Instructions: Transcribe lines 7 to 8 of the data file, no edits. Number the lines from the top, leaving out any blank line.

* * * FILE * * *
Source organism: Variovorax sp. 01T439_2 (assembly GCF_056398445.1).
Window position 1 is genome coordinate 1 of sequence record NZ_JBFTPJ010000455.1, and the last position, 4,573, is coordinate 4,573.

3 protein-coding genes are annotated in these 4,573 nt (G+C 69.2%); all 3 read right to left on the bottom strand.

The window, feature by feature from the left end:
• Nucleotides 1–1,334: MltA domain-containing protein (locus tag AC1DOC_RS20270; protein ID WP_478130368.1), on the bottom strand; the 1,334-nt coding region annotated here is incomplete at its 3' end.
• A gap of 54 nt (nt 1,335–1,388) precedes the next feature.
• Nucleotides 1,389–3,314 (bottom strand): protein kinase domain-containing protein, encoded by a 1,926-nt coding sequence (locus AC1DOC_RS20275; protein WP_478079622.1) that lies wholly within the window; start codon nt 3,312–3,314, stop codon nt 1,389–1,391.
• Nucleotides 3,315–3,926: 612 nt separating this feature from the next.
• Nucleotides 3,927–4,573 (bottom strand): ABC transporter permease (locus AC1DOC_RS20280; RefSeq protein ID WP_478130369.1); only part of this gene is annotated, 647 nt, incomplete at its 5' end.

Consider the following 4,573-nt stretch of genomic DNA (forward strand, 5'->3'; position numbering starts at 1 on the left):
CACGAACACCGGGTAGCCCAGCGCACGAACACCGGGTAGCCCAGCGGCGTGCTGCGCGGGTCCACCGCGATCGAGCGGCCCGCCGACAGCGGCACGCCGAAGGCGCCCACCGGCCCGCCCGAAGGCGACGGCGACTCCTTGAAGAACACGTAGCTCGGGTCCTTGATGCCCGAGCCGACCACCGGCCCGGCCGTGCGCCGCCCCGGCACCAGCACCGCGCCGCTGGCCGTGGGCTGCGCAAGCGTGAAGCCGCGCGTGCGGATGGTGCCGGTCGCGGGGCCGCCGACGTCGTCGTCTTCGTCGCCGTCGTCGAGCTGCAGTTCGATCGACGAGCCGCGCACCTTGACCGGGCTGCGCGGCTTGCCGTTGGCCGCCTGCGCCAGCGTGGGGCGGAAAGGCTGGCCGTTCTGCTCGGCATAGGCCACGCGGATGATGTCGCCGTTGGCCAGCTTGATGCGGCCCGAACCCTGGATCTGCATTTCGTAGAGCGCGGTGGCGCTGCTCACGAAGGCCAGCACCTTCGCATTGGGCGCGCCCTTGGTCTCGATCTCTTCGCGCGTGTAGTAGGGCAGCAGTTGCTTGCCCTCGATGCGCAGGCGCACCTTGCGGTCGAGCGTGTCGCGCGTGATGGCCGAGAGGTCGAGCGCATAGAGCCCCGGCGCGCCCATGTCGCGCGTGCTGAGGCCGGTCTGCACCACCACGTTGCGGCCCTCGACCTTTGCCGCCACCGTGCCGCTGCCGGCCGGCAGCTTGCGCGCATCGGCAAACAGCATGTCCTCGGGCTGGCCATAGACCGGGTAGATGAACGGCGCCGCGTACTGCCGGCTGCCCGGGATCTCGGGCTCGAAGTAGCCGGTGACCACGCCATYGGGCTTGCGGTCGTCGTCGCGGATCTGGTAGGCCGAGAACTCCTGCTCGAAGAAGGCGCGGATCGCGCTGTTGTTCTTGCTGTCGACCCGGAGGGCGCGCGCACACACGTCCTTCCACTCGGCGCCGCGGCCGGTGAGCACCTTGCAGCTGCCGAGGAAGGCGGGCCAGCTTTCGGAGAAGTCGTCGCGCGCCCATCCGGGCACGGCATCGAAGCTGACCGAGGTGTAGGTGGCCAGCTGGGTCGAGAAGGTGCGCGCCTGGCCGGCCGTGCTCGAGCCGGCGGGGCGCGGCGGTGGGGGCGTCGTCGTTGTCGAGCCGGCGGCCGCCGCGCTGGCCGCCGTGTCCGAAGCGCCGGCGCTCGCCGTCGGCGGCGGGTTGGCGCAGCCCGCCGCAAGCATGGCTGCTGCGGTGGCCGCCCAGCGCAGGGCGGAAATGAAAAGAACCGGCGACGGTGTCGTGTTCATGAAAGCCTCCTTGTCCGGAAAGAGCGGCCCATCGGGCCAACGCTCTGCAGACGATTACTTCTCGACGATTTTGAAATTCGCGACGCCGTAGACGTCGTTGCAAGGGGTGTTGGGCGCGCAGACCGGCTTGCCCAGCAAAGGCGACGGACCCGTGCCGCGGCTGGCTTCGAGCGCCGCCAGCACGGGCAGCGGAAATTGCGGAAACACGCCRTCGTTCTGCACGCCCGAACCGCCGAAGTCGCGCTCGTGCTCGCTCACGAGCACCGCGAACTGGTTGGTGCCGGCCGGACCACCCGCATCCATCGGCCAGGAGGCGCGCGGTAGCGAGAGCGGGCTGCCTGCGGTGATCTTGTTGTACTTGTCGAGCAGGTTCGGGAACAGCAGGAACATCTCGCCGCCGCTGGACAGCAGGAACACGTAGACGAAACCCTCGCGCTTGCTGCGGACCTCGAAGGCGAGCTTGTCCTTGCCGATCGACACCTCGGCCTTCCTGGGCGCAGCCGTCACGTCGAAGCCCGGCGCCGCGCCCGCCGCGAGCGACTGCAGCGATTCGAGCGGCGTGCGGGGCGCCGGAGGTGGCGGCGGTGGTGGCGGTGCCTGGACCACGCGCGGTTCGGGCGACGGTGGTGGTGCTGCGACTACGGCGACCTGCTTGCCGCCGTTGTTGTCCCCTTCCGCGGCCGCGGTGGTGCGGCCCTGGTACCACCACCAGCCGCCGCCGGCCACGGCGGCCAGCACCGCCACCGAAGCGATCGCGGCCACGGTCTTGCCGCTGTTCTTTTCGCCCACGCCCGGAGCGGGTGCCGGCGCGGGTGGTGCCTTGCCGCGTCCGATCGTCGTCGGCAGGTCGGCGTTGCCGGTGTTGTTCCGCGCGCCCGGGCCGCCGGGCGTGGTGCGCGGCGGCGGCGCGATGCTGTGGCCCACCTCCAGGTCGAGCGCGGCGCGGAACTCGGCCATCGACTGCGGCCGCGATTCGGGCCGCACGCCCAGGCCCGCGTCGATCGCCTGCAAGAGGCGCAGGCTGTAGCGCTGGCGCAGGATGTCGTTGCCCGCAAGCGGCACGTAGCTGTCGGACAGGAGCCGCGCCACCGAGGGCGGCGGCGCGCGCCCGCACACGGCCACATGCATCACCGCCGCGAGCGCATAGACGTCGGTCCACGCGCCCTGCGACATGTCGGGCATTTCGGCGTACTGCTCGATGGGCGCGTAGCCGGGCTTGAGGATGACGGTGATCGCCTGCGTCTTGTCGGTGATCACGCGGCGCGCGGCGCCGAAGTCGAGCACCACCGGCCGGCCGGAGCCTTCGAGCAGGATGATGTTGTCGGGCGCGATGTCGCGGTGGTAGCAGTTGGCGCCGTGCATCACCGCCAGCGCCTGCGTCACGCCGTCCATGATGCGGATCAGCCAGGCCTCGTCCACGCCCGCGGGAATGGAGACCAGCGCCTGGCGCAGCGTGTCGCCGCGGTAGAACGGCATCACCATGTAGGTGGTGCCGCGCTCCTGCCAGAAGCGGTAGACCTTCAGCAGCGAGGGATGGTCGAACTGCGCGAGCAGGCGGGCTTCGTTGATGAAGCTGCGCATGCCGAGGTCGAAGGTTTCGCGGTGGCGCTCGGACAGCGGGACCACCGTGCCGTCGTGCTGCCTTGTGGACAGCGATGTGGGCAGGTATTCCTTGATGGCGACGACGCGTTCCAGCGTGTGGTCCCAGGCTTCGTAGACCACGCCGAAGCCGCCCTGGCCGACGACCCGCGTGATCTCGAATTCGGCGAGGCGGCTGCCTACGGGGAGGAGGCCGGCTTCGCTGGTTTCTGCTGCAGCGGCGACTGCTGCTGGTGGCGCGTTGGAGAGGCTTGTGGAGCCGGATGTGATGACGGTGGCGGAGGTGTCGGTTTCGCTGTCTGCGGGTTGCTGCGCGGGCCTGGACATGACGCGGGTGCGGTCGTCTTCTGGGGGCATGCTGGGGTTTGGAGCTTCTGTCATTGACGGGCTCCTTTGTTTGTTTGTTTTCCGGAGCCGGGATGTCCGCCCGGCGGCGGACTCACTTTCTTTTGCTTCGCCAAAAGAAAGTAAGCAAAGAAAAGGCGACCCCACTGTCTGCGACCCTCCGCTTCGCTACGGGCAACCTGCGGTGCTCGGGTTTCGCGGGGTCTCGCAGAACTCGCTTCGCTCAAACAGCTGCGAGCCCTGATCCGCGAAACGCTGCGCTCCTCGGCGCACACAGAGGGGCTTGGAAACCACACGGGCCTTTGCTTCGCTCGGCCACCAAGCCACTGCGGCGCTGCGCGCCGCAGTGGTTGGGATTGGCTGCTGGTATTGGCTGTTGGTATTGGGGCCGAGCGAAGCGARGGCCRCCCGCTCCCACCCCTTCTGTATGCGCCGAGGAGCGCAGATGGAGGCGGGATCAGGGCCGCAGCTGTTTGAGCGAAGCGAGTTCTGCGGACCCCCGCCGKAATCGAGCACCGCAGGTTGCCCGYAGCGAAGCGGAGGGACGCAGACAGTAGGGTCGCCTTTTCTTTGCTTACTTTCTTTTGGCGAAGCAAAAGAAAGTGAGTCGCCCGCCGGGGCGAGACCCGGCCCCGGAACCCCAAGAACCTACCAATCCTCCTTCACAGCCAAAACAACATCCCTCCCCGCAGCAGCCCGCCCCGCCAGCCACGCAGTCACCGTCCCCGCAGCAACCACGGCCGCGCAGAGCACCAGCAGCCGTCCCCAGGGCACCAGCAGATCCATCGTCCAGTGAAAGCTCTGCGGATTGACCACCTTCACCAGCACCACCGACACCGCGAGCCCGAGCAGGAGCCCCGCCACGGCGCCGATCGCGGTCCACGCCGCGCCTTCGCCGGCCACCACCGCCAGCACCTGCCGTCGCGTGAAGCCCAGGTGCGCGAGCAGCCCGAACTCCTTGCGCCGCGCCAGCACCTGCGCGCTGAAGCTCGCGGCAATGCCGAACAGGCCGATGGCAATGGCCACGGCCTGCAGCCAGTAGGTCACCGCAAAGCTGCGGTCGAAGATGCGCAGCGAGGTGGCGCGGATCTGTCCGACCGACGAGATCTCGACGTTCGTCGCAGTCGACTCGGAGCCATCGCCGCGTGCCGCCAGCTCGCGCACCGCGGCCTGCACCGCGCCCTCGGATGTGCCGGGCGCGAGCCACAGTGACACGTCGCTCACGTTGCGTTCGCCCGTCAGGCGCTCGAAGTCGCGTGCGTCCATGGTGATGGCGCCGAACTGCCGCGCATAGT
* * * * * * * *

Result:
• Nucleotides 1,389–3,314 (bottom strand): protein kinase domain-containing protein, encoded by a 1,926-nt coding sequence (locus AC1DOC_RS20275; protein WP_478079622.1) that lies wholly within the window; start codon nt 3,312–3,314, stop codon nt 1,389–1,391.
• Nucleotides 3,315–3,926: 612 nt separating this feature from the next.